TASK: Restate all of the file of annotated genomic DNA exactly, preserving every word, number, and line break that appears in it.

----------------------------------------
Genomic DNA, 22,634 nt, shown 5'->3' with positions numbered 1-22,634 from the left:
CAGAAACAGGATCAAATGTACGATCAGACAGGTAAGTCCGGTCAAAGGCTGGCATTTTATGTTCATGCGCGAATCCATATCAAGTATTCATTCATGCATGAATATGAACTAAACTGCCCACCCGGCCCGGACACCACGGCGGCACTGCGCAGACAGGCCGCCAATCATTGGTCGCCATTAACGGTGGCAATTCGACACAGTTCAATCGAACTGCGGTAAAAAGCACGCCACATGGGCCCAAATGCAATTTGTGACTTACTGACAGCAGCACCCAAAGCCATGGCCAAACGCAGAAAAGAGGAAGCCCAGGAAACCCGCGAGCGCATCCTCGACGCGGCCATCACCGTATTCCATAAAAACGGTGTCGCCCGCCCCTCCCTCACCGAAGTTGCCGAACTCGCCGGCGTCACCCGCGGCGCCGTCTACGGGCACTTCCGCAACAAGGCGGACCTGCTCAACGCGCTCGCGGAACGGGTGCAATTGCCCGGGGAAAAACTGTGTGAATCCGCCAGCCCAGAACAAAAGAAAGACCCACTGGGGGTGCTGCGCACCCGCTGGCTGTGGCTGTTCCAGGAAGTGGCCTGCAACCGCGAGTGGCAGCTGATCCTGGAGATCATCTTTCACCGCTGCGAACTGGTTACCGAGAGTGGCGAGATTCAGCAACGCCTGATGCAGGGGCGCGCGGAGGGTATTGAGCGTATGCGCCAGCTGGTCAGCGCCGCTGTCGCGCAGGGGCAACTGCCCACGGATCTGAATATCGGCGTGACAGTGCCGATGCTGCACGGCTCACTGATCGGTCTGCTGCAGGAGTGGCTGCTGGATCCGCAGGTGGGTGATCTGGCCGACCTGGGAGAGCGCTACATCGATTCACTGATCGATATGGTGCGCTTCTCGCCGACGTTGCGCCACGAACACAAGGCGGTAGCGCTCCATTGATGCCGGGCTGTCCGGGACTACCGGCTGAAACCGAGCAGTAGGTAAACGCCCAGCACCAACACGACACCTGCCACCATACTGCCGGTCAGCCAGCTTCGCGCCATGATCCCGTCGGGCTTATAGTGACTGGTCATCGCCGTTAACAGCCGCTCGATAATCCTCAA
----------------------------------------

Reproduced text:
Genomic DNA, 22,634 nt, shown 5'->3' with positions numbered 1-22,634 from the left:
CAGAAACAGGATCAAATGTACGATCAGACAGGTAAGTCCGGTCAAAGGCTGGCATTTTATGTTCATGCGCGAATCCATATCAAGTATTCATTCATGCATGAATATGAACTAAACTGCCCACCCGGCCCGGACACCACGGCGGCACTGCGCAGACAGGCCGCCAATCATTGGTCGCCATTAACGGTGGCAATTCGACACAGTTCAATCGAACTGCGGTAAAAAGCACGCCACATGGGCCCAAATGCAATTTGTGACTTACTGACAGCAGCACCCAAAGCCATGGCCAAACGCAGAAAAGAGGAAGCCCAGGAAACCCGCGAGCGCATCCTCGACGCGGCCATCACCGTATTCCATAAAAACGGTGTCGCCCGCCCCTCCCTCACCGAAGTTGCCGAACTCGCCGGCGTCACCCGCGGCGCCGTCTACGGGCACTTCCGCAACAAGGCGGACCTGCTCAACGCGCTCGCGGAACGGGTGCAATTGCCCGGGGAAAAACTGTGTGAATCCGCCAGCCCAGAACAAAAGAAAGACCCACTGGGGGTGCTGCGCACCCGCTGGCTGTGGCTGTTCCAGGAAGTGGCCTGCAACCGCGAGTGGCAGCTGATCCTGGAGATCATCTTTCACCGCTGCGAACTGGTTACCGAGAGTGGCGAGATTCAGCAACGCCTGATGCAGGGGCGCGCGGAGGGTATTGAGCGTATGCGCCAGCTGGTCAGCGCCGCTGTCGCGCAGGGGCAACTGCCCACGGATCTGAATATCGGCGTGACAGTGCCGATGCTGCACGGCTCACTGATCGGTCTGCTGCAGGAGTGGCTGCTGGATCCGCAGGTGGGTGATCTGGCCGACCTGGGAGAGCGCTACATCGATTCACTGATCGATATGGTGCGCTTCTCGCCGACGTTGCGCCACGAACACAAGGCGGTAGCGCTCCATTGATGCCGGGCTGTCCGGGACTACCGGCTGAAACCGAGCAGTAGGTAAACGCCCAGCACCAACACGACACCTGCCACCATACTGCCGGTCAGCCAGCTTCGCGCCATGATCCCGTCGGGCTTATAGTGACTGGTCATCGCCGTTAACAGCCGCTCGATAATCCTCAA